democracy

[dih-mok-ruh-see]
See more synonyms for democracy on Thesaurus.com
noun, plural de·moc·ra·cies.
  1. government by the people; a form of government in which the supreme power is vested in the people and exercised directly by them or by their elected agents under a free electoral system.
  2. a state having such a form of government: The United States and Canada are democracies.
  3. a state of society characterized by formal equality of rights and privileges.
  4. political or social equality; democratic spirit.
  5. the common people of a community as distinguished from any privileged class; the common people with respect to their political power.

Origin of democracy

1525–35; < Middle French démocratie < Late Latin dēmocratia < Greek dēmokratía popular government, equivalent to dēmo- demo- + -kratia -cracy
Related formsan·ti·de·moc·ra·cy, noun, plural an·ti·de·moc·ra·cies, adjectivenon·de·moc·ra·cy, noun, plural non·de·moc·ra·cies.pre·de·moc·ra·cy, noun, plural pre·de·moc·ra·cies.pro·de·moc·ra·cy, adjective
Dictionary.com Unabridged Based on the Random House Unabridged Dictionary, © Random House, Inc. 2018


Examples from the Web for democracy

Contemporary Examples of democracy

Historical Examples of democracy


British Dictionary definitions for democracy

democracy

noun plural -cies
  1. government by the people or their elected representatives
  2. a political or social unit governed ultimately by all its members
  3. the practice or spirit of social equality
  4. a social condition of classlessness and equality
  5. the common people, esp as a political force

Word Origin for democracy

C16: from French démocratie, from Late Latin dēmocratia, from Greek dēmokratia government by the people; see demo-, -cracy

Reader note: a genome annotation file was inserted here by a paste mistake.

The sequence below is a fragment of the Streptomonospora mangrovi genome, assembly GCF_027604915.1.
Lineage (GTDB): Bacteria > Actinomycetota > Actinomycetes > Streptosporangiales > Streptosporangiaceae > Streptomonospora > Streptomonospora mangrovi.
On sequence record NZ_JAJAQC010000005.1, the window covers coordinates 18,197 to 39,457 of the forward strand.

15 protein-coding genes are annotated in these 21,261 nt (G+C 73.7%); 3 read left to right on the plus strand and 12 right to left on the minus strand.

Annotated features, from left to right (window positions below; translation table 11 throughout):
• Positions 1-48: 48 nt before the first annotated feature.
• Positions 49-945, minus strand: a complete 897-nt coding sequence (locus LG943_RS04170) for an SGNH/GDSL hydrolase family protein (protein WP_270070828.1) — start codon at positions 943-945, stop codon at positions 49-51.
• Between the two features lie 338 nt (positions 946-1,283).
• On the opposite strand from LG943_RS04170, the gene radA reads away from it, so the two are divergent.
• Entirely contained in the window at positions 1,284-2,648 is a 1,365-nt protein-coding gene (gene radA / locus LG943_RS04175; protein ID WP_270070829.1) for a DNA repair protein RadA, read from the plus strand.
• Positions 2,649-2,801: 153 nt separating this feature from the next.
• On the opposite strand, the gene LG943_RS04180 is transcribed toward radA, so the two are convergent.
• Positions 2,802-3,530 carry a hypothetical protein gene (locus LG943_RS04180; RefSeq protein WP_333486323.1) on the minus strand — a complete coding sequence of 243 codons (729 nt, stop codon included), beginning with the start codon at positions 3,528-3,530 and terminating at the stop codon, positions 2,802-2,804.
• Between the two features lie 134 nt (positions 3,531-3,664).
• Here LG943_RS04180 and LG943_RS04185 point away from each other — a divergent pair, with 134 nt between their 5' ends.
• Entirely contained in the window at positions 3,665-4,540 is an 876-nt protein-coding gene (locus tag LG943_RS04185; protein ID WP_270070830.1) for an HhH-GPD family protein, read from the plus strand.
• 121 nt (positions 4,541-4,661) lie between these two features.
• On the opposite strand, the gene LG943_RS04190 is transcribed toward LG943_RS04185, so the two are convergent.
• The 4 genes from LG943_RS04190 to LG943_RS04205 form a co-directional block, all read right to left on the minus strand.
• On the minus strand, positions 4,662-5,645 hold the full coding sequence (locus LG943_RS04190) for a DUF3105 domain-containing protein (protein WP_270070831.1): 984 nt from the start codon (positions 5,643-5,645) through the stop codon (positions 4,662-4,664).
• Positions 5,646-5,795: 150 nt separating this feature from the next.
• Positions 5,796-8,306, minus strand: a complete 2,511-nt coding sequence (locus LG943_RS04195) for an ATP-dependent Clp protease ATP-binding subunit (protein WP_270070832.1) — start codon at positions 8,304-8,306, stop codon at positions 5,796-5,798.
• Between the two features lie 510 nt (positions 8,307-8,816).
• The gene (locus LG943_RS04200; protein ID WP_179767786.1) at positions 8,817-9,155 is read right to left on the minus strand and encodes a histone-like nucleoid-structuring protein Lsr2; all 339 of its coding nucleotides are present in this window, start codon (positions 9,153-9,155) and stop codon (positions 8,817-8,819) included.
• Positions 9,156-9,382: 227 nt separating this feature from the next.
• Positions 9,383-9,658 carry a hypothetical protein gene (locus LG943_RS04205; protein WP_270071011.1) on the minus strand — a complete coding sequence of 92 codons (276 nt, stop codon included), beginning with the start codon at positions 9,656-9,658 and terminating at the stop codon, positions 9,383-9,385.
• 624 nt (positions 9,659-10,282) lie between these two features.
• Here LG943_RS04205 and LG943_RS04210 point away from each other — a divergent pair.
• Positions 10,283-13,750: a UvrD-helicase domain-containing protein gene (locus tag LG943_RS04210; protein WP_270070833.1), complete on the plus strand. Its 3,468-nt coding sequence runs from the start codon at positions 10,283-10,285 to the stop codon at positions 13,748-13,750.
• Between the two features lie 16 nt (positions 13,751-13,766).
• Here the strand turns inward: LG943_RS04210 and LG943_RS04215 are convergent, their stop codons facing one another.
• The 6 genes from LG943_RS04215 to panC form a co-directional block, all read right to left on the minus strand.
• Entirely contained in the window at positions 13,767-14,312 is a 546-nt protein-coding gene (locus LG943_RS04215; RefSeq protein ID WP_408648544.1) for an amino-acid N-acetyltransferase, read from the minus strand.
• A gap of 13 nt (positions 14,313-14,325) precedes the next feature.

Collins English Dictionary - Complete & Unabridged 2012 Digital Edition © William Collins Sons & Co. Ltd. 1979, 1986 © HarperCollins Publishers 1998, 2000, 2003, 2005, 2006, 2007, 2009, 2012

Word Origin and History for democracy
n.

1570s, from Middle French démocratie (14c.), from Medieval Latin democratia (13c.), from Greek demokratia "popular government," from demos "common people," originally "district" (see demotic), + kratos "rule, strength" (see -cracy).

Democracy implies that the man must take the responsibility for choosing his rulers and representatives, and for the maintenance of his own 'rights' against the possible and probable encroachments of the government which he has sanctioned to act for him in public matters. [Ezra Pound, "ABC of Economics," 1933]
Online Etymology Dictionary, © 2010 Douglas Harper

democracy in Culture

democracy

A system of government in which power is vested in the people, who rule either directly or through freely elected representatives.

Note

Democratic institutions, such as parliaments, may exist in a monarchy. Such constitutional monarchies as Britain, Canada, and Sweden are generally counted as democracies in practice.
The New Dictionary of Cultural Literacy, Third Edition Copyright © 2005 by Houghton Mifflin Harcourt Publishing Company. Published by Houghton Mifflin Harcourt Publishing Company. All rights reserved.